Some states went so far, Hutson notes, as to require voters and officeholders to profess a belief in heaven or hell before they could be trusted with the privileges of citizenship. While I would not embrace the details of that requirement today, it is a remarkable statement of the value that was placed on Christian conviction as a key to national success.


    Another of Hutson's remarkable pieces of scholarship is his analysis of the role of Christianity in the American Revolution. Some have claimed it was irrelevant. Others have claimed religion caused the American Revolution. The author is more careful. He writes:

Concerning the Continental Congress, Hutson says:

It is difficult to overemphasize Congress's concern for the spiritual condition of the armed forces, for the covenant mentality convinced it that irreligion in the ranks was, of all places, the most dangerous, for God might directly punish a backsliding military with defeat, extinguishing in the process American independence.


    As a constitutional attorney, I value Hutson's in-depth analysis of the topic of religious liberty. Often, the generation of the Founders is treated as if they were all of one mind both in doctrine and in the concept of religious freedom. Moreover, it is often portrayed as if religious freedom, which was scarce at the landing of the Puritans in Massachusetts, was somehow frozen in time in the seventeenth century until the Enlightenment gradually took over and promoted it.

    However, Hutson's rich and detailed descriptions of the various evangelists and denominations reveal that it was children of the Great Awakening, not the followers of the Enlightenment, who were most responsible for the advent of true religious freedom in America.

    Hutson notes that the majority of the backers of Jefferson's famous Bill for Establishing Religious Freedom were Baptists and other evangelicals who had suffered persecution at the hands of the Virginia Anglicans and who believed that the best way for the government to promote the Christian faith was to leave it alone. He notes the disparity between the true motives of those who won the victory for Jefferson's bill and those of Jefferson himself.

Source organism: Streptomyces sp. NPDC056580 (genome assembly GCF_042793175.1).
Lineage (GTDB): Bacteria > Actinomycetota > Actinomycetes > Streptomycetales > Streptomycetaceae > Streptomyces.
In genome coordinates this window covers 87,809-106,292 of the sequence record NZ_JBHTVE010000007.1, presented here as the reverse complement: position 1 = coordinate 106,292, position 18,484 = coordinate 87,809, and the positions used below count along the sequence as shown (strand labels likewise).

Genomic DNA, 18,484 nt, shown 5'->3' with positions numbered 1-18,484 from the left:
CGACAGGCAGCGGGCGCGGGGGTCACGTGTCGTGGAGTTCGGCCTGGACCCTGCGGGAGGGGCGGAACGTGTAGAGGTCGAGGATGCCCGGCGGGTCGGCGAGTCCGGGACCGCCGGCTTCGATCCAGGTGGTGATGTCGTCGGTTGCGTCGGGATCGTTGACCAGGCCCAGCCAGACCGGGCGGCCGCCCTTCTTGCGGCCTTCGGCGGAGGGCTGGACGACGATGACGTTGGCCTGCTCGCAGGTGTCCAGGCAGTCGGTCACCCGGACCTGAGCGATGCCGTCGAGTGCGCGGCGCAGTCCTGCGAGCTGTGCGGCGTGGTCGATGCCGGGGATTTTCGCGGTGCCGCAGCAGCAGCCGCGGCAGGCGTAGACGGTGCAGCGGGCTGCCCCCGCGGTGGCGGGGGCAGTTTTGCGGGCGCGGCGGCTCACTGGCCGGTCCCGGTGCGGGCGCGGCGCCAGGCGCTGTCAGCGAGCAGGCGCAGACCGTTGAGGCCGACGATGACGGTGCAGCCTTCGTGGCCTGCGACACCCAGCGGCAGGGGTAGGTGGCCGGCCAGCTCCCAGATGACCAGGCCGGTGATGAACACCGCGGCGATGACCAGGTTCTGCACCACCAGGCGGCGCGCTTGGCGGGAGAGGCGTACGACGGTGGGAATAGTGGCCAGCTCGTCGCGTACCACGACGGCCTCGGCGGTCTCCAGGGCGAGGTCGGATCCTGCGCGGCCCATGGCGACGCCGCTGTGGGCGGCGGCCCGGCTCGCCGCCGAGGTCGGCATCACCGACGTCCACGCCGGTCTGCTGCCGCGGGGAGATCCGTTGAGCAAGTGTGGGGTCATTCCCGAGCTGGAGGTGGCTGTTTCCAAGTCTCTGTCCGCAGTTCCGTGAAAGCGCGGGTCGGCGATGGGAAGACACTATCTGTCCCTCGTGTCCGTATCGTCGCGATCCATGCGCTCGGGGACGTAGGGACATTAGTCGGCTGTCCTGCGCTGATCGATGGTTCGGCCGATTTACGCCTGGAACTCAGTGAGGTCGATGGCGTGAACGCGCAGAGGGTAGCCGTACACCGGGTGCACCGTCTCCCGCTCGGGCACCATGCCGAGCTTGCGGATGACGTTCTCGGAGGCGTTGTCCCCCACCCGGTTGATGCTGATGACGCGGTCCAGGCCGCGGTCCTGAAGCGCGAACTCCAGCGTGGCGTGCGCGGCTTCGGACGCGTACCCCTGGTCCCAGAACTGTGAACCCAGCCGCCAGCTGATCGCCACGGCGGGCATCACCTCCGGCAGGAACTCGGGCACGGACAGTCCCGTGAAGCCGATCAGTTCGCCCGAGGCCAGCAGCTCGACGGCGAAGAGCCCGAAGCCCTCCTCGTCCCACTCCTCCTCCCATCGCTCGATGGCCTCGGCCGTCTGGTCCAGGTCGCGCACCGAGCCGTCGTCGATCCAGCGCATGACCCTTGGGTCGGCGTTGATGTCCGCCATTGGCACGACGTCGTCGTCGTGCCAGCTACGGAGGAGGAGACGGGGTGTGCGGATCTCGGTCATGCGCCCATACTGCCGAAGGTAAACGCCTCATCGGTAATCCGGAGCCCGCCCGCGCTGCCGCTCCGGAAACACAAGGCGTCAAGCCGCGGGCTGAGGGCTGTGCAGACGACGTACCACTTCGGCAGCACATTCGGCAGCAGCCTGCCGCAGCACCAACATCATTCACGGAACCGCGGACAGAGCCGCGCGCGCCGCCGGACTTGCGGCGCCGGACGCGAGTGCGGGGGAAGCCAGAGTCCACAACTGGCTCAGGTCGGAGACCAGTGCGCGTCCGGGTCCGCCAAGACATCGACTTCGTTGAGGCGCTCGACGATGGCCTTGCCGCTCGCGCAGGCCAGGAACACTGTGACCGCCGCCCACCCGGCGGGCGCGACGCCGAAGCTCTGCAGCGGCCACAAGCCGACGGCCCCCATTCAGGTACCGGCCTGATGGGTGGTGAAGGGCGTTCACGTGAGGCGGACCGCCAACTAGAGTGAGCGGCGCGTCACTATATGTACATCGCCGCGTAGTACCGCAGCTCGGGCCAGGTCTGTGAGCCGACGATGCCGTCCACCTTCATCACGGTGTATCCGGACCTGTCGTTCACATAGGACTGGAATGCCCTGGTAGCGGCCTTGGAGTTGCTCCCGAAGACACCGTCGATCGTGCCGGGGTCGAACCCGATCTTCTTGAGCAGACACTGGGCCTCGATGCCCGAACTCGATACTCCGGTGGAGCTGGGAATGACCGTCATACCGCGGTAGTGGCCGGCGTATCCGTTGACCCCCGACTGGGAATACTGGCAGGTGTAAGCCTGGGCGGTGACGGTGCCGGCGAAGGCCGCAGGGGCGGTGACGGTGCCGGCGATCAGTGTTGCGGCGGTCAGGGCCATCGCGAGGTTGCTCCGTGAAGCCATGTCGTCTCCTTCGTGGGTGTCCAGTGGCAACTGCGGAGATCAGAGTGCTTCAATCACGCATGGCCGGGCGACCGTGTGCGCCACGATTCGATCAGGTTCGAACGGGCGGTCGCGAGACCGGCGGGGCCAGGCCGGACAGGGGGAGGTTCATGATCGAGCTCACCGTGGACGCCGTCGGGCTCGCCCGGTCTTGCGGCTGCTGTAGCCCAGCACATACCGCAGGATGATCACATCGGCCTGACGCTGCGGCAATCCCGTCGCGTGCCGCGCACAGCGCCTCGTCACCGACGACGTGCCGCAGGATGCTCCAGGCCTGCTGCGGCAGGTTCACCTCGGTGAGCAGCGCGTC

He says of the Supreme Court's current use of Jefferson's words and views of the 1780's:

    Hutson is also careful to point out that although many Christians argued against government endorsement of an official religion, they did not advocate a separation of Christian morality from the legislative process. For example, a committee of various Baptist associations informed the General Assembly of Virginia in 1785 that:

    The evangelicals who opposed the established denominations on issues of government funding for religious institutions did so out of a conviction that the official organs of the institution of the church should be separate from those of the government. However, all denominations joined in the nearly universal belief that there should be a unity of religion and patriotism, Hutson notes.

This is a truly great book.

I asked a handful of PHC students to react to my impressions of Religion and the Founding of the American Republic.

    John Vinci, a junior from Ohio, served as the legislative director for the Home Educators Association of Virginia during the recent legislative session in Richmond. Not only did he track bills of concern to home schoolers, but he also did an outstanding job for Patrick Henry College by monitoring a bill which could have given the State Council on Higher Education greater discretion in regulating private colleges. He wrote the following: